Google had planned to unveil new features to come in Android 11 on June 3, but decided to delay the unveiling. In a tweet Friday evening, the Android developer account said, “We’re happy to tell you more about Android 11, but now’s not the time to celebrate. Google says it will be “back with more on Android 11 soon,” but has not said when that could happen.
Although Google doesn’t explicitly say why, the reason is very clear. The announcement comes as many American cities are filled with protests, looting and arson. The response to George Floyd’s death in Minnesota extended far beyond the Minneapolis conflict. The bay area where Google and most of its employees are based experienced major conflicts in San Jose and Oakland the night Google called its event. It’s a brutal night here in the bay area.
We’re happy to tell you more about Android 11, but now is not the time to celebrate. We are postponing the June 3 event and beta. We will be back soon with more on Android 11.
– Android developers (@AndroidDev) May 30, 2020
As our sister site Vox.com explains:
Protests over the use of excessive force by law enforcement have surfaced across the country, including in Minneapolis, Denver, Los Angeles, Louisville and Columbus, following the death of George Floyd, an unarmed black man who was arrested on suspicion of counterfeiting and grounded by police in Minneapolis, Minnesota. He was then pronounced dead in a regional hospital.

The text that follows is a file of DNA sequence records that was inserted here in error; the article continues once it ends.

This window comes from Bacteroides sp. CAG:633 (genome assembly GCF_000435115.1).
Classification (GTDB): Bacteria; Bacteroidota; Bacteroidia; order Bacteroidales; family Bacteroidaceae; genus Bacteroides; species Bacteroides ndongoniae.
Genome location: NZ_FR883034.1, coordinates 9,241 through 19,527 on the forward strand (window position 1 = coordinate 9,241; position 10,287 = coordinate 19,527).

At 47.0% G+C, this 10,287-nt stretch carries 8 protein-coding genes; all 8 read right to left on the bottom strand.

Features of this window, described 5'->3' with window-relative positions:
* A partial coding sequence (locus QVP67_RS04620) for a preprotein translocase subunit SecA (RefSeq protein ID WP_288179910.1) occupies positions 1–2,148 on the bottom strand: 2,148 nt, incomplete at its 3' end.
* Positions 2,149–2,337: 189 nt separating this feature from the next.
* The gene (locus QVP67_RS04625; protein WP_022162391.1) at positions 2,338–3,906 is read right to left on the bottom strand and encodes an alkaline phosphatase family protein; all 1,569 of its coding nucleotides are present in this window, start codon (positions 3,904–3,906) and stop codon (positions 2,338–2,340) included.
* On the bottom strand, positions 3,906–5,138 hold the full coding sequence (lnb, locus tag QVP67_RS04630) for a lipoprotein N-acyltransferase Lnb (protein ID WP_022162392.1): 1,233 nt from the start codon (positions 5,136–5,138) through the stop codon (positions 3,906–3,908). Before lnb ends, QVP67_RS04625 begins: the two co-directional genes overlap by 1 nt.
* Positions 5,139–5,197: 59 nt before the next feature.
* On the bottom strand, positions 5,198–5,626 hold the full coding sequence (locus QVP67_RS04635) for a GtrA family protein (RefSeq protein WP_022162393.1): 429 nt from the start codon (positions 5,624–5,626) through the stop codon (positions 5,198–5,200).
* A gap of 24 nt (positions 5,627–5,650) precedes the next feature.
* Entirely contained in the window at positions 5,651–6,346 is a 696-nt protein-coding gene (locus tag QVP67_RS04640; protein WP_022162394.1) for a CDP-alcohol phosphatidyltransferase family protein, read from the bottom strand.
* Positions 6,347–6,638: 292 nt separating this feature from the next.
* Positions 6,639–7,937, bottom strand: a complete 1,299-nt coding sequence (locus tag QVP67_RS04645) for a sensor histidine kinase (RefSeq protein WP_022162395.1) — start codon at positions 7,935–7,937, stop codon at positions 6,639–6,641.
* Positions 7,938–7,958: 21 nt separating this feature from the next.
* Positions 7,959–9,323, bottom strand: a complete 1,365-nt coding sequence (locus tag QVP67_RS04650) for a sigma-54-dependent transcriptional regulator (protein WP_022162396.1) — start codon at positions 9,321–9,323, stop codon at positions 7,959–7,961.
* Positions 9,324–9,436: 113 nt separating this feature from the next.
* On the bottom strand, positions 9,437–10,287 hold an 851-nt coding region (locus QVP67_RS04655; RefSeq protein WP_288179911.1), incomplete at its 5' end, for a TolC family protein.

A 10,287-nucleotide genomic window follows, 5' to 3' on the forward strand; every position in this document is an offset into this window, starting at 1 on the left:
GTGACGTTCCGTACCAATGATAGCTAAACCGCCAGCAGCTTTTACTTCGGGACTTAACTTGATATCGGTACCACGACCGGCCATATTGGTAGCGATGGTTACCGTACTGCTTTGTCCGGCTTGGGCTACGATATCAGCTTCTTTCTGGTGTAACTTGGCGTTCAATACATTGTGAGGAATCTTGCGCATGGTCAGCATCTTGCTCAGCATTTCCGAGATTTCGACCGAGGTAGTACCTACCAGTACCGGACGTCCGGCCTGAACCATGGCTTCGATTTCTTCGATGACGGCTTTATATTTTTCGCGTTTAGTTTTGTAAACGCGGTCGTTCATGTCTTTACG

The incident follows a series of deaths of unarmed black individuals this year, including a 26-year-old man Breonna taylor, who was gunned down by police at her Louisville, Kentucky home in March, and Ahmaud Arbery, who was jogging in an Atlanta, Georgia neighborhood before being shot by two white men in February.
The uprisings and the government’s response to them have become incredibly serious in recent days. Federal authorities not only flew over an unarmed Predator drone over Minneapolis, but the president’s tweet about looting led Twitter to warn him of “glorifying violence.” This kicked off a chain of events ending in an executive decree which, if it had a chance to survive court challenges, would fundamentally change the nature of the entire Internet.
On a practical level, Google has surely realized that few people would be in the mood to get excited about the new features of Android. On a human level, delaying the launch was just the right thing to do.